1. Wayne — Thanks for that added info. However, I’d disagree that anti-competitive overlap has always been based solely on nonstop routes flown by the merging carriers. There’s ample evidence from past DOJ actions to support that competition of a market as a whole — including connecting routes — has been part of DOJ’s analysis at least for the past decade. As far back as 2000, then-Deputy Assistant AG for Antitrust John Nannes explained in testimony before the House T&I Committee, ??in considering the antitrust implications of a particular transaction, the [DOJ Anti-Trust] Division looks at the effect in all city pair markets served by both of the carriers involved in terms of (1) nonstop service and (2) nonstop and connecting service.? (

          In 2005, Deputy Assistant AG for Antitrust J. Bruce McDonald spoke about much the same in a speech to airline executives in Washington. (

          Now, how hard did they look at connecting markets? And, what weight did connecting markets have in their ultimate decision? Those may be fair questions. I think the outcomes of each analysis (that UA/CO & DL/NW were not opposed) will certainly be cited by the defendants in this case as evidence to reasonably conclude that connecting markets weren’t so much a factor in the DOJ’s past analysis of airline mergers. But, DOJ has paper to suggest it had been considered.

          I think the bottom line is that we don’t know all of the cards each player is holding at this point, so I think it’s too soon to suggest that this DOJ suit necessarily “re-invents antitrust law”.

        2. I am ok with using connecting markets as a metric, as so many pax now connect in today’s megahub world.

          The challenge is that these need to be handled differently, likely categorized. PDEWs and Market Share matter! Just because US has a price in the market, does not mean they command any relevant share, and even a large share of a market of 3 people does not really matter. Also, price is not the only factor that drives behavior. A 5 hour layover in a city 1000 miles out of the way may be cheaper, but not relevant to compare to the quick nonstop.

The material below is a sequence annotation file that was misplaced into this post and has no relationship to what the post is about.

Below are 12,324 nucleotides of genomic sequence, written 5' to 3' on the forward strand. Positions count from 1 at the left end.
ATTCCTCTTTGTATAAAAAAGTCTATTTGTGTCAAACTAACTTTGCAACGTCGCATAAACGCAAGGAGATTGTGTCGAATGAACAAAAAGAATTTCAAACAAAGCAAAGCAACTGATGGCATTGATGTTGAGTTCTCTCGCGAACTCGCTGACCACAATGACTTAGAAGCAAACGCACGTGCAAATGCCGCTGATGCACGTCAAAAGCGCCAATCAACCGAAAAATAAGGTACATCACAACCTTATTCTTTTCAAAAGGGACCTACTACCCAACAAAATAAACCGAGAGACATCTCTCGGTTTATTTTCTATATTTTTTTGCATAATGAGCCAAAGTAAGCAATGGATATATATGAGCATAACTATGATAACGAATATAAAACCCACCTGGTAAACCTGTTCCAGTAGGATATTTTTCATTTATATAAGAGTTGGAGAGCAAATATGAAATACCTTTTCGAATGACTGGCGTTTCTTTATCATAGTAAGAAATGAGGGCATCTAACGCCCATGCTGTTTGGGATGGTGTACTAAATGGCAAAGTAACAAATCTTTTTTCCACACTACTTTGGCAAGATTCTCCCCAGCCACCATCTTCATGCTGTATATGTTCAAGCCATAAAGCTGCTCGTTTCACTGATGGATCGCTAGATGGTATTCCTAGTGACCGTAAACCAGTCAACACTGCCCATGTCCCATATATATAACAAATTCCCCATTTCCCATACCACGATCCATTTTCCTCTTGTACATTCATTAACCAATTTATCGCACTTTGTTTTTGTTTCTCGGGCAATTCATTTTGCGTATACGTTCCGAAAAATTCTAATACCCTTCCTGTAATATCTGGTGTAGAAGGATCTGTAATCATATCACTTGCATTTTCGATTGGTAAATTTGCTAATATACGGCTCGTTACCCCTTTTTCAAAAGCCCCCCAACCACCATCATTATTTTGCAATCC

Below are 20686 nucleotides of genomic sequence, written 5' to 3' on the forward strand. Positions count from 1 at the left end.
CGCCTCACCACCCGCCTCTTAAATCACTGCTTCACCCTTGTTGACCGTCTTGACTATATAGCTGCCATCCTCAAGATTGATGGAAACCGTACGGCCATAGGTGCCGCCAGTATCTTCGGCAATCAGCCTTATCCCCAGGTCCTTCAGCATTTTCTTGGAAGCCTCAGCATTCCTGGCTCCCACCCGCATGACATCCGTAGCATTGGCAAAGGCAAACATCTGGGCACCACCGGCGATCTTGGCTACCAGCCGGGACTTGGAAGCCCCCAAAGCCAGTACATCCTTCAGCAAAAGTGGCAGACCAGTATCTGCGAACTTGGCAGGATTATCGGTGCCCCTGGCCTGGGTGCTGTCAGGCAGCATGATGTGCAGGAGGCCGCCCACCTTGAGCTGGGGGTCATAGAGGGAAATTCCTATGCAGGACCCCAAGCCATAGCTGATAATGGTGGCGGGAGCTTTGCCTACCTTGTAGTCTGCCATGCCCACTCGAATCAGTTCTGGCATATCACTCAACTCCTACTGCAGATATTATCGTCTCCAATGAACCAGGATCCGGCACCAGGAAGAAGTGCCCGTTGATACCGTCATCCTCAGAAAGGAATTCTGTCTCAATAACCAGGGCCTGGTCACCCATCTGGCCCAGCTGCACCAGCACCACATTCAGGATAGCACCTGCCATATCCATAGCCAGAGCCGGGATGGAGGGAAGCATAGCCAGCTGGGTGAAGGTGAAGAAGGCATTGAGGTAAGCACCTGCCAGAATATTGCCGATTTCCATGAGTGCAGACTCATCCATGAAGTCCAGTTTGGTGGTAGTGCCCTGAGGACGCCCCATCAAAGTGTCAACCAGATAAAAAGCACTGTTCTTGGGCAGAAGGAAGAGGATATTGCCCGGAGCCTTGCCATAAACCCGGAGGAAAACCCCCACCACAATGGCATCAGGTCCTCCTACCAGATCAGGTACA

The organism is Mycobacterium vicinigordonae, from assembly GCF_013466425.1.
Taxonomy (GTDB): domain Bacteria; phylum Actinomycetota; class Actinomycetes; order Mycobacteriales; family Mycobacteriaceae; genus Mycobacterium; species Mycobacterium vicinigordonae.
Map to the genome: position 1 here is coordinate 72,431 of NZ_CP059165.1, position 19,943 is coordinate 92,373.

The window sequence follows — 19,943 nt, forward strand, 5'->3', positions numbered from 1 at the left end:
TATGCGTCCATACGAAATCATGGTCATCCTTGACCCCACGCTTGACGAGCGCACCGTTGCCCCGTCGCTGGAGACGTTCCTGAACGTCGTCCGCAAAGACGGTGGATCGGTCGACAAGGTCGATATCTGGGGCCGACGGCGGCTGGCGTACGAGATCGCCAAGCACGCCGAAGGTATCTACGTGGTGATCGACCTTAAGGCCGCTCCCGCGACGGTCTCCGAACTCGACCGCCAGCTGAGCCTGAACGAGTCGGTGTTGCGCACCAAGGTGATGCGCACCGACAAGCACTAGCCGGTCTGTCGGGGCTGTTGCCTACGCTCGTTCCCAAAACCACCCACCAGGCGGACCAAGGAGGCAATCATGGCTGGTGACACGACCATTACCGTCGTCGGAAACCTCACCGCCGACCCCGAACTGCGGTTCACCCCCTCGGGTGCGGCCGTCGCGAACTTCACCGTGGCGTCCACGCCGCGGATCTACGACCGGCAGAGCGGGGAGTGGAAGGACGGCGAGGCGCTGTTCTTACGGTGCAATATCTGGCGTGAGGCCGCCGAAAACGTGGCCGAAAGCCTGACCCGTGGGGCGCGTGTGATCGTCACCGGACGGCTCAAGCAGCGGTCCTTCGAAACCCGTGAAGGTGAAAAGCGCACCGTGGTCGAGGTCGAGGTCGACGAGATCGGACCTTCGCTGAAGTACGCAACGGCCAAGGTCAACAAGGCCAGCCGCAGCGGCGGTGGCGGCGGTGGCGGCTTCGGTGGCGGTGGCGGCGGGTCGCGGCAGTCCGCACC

2. Wayne, it’s pretty clear that wall street investors thought this merger would cause revenues and profits to increase for the entire industry. Are wall street investors always right? Absolutely not, but in this case it’s at least worth noting how they were betting.

  10. DOJ does have to put into writing how the agreement satisfies their concerns, but it’s highly unlikely that this would hurt them in the future. There are few big airline mergers left that could possibly happen, and other industries are different by nature. They could write something that is narrowly construed in order to make sure that it does not apply to any other situation.

    But I agree that they will most likely win this case. Despite what anyone says, this merger would reduce competition on several routes.

  11. Perhaps the details are not quite ironed out and Parker/Horton are buying time, calling in favors with state attorneys general to stall until they catch up. By the end of the year, when they are ready, they will tell their government friends to drop the charade and the government will announce their vague demands are satisfied and sign off on the merger. In this scenario, media pundits are encouraged to include the phrase, “the world’s largest airline” as many times as possible for maximum promotional potential. ;)